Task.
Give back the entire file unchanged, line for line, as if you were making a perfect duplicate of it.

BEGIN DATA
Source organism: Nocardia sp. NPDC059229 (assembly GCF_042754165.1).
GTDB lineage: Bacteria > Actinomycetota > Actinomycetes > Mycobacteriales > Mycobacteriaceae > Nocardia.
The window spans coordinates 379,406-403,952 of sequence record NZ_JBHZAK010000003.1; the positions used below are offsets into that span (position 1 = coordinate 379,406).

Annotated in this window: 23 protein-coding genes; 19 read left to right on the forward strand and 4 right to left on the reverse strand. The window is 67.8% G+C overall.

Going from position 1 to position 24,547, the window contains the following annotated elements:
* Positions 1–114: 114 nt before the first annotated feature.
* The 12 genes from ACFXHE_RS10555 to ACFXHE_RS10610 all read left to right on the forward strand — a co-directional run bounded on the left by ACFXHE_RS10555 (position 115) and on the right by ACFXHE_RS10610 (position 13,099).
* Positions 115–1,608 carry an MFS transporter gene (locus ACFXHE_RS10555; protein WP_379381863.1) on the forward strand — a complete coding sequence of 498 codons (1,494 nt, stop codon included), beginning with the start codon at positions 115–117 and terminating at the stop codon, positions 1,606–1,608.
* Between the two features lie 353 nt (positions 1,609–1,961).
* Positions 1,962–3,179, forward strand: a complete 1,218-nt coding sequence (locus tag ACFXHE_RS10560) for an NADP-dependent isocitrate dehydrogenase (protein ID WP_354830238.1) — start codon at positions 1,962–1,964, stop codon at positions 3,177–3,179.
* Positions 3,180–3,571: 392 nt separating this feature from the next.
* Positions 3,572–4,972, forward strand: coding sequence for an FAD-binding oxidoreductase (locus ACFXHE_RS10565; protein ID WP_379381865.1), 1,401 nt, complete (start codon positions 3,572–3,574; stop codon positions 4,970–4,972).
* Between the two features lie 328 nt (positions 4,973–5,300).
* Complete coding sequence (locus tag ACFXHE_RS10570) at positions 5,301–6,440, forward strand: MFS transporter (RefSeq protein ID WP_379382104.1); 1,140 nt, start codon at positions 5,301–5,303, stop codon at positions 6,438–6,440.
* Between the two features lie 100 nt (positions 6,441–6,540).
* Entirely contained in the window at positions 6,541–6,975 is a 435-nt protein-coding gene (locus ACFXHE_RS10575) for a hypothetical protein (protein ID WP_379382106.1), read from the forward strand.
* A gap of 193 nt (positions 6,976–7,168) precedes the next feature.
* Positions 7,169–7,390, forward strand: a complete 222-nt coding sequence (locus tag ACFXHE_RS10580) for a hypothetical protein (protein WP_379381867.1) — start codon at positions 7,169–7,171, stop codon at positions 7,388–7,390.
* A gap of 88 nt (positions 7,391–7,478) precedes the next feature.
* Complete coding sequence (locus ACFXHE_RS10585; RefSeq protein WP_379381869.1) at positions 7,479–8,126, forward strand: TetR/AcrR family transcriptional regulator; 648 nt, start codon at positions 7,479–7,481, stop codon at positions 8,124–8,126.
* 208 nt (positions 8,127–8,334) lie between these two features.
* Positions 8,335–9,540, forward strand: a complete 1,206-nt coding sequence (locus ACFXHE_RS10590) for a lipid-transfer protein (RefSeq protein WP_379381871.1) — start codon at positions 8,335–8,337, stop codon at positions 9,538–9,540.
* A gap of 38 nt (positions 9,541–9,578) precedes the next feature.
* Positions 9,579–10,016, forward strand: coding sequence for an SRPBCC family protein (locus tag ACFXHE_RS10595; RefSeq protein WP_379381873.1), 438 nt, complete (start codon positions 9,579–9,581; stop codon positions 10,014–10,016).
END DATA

Source organism: Nocardia sp. NPDC059229 (assembly GCF_042754165.1).
GTDB lineage: Bacteria > Actinomycetota > Actinomycetes > Mycobacteriales > Mycobacteriaceae > Nocardia.
The window spans coordinates 379,406-403,952 of sequence record NZ_JBHZAK010000003.1; the positions used below are offsets into that span (position 1 = coordinate 379,406).

Annotated in this window: 23 protein-coding genes; 19 read left to right on the forward strand and 4 right to left on the reverse strand. The window is 67.8% G+C overall.

Going from position 1 to position 24,547, the window contains the following annotated elements:
* Positions 1–114: 114 nt before the first annotated feature.
* The 12 genes from ACFXHE_RS10555 to ACFXHE_RS10610 all read left to right on the forward strand — a co-directional run bounded on the left by ACFXHE_RS10555 (position 115) and on the right by ACFXHE_RS10610 (position 13,099).
* Positions 115–1,608 carry an MFS transporter gene (locus ACFXHE_RS10555; protein WP_379381863.1) on the forward strand — a complete coding sequence of 498 codons (1,494 nt, stop codon included), beginning with the start codon at positions 115–117 and terminating at the stop codon, positions 1,606–1,608.
* Between the two features lie 353 nt (positions 1,609–1,961).
* Positions 1,962–3,179, forward strand: a complete 1,218-nt coding sequence (locus tag ACFXHE_RS10560) for an NADP-dependent isocitrate dehydrogenase (protein ID WP_354830238.1) — start codon at positions 1,962–1,964, stop codon at positions 3,177–3,179.
* Positions 3,180–3,571: 392 nt separating this feature from the next.
* Positions 3,572–4,972, forward strand: coding sequence for an FAD-binding oxidoreductase (locus ACFXHE_RS10565; protein ID WP_379381865.1), 1,401 nt, complete (start codon positions 3,572–3,574; stop codon positions 4,970–4,972).
* Between the two features lie 328 nt (positions 4,973–5,300).
* Complete coding sequence (locus tag ACFXHE_RS10570) at positions 5,301–6,440, forward strand: MFS transporter (RefSeq protein ID WP_379382104.1); 1,140 nt, start codon at positions 5,301–5,303, stop codon at positions 6,438–6,440.
* Between the two features lie 100 nt (positions 6,441–6,540).
* Entirely contained in the window at positions 6,541–6,975 is a 435-nt protein-coding gene (locus ACFXHE_RS10575) for a hypothetical protein (protein ID WP_379382106.1), read from the forward strand.
* A gap of 193 nt (positions 6,976–7,168) precedes the next feature.
* Positions 7,169–7,390, forward strand: a complete 222-nt coding sequence (locus tag ACFXHE_RS10580) for a hypothetical protein (protein WP_379381867.1) — start codon at positions 7,169–7,171, stop codon at positions 7,388–7,390.
* A gap of 88 nt (positions 7,391–7,478) precedes the next feature.
* Complete coding sequence (locus ACFXHE_RS10585; RefSeq protein WP_379381869.1) at positions 7,479–8,126, forward strand: TetR/AcrR family transcriptional regulator; 648 nt, start codon at positions 7,479–7,481, stop codon at positions 8,124–8,126.
* 208 nt (positions 8,127–8,334) lie between these two features.
* Positions 8,335–9,540, forward strand: a complete 1,206-nt coding sequence (locus ACFXHE_RS10590) for a lipid-transfer protein (RefSeq protein WP_379381871.1) — start codon at positions 8,335–8,337, stop codon at positions 9,538–9,540.
* A gap of 38 nt (positions 9,541–9,578) precedes the next feature.
* Positions 9,579–10,016, forward strand: coding sequence for an SRPBCC family protein (locus tag ACFXHE_RS10595; RefSeq protein WP_379381873.1), 438 nt, complete (start codon positions 9,579–9,581; stop codon positions 10,014–10,016).